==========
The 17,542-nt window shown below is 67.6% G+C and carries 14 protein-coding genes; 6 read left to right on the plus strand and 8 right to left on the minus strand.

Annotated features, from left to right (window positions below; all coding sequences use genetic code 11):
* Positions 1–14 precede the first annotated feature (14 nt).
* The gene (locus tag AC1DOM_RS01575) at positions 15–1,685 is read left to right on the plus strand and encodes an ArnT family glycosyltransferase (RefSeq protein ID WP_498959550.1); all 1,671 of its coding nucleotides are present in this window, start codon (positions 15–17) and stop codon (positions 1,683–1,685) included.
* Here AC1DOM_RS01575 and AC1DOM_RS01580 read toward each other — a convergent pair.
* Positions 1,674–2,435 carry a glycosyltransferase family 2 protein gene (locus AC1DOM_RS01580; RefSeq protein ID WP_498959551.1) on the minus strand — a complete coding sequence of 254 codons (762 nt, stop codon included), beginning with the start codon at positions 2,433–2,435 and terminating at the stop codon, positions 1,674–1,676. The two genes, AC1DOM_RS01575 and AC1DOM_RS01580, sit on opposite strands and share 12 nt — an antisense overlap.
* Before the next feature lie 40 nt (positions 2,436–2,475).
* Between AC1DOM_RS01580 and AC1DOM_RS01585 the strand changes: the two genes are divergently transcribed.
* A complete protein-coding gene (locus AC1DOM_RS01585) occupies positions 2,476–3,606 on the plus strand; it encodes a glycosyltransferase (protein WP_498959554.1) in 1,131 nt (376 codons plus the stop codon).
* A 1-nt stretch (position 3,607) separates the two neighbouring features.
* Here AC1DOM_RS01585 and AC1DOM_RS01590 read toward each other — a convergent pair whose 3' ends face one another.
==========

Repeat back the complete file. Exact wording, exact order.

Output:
The 17,542-nt window shown below is 67.6% G+C and carries 14 protein-coding genes; 6 read left to right on the plus strand and 8 right to left on the minus strand.

Annotated features, from left to right (window positions below; all coding sequences use genetic code 11):
* Positions 1–14 precede the first annotated feature (14 nt).
* The gene (locus tag AC1DOM_RS01575) at positions 15–1,685 is read left to right on the plus strand and encodes an ArnT family glycosyltransferase (RefSeq protein ID WP_498959550.1); all 1,671 of its coding nucleotides are present in this window, start codon (positions 15–17) and stop codon (positions 1,683–1,685) included.
* Here AC1DOM_RS01575 and AC1DOM_RS01580 read toward each other — a convergent pair.
* Positions 1,674–2,435 carry a glycosyltransferase family 2 protein gene (locus AC1DOM_RS01580; RefSeq protein ID WP_498959551.1) on the minus strand — a complete coding sequence of 254 codons (762 nt, stop codon included), beginning with the start codon at positions 2,433–2,435 and terminating at the stop codon, positions 1,674–1,676. The two genes, AC1DOM_RS01575 and AC1DOM_RS01580, sit on opposite strands and share 12 nt — an antisense overlap.
* Before the next feature lie 40 nt (positions 2,436–2,475).
* Between AC1DOM_RS01580 and AC1DOM_RS01585 the strand changes: the two genes are divergently transcribed.
* A complete protein-coding gene (locus AC1DOM_RS01585) occupies positions 2,476–3,606 on the plus strand; it encodes a glycosyltransferase (protein WP_498959554.1) in 1,131 nt (376 codons plus the stop codon).
* A 1-nt stretch (position 3,607) separates the two neighbouring features.
* Here AC1DOM_RS01585 and AC1DOM_RS01590 read toward each other — a convergent pair whose 3' ends face one another.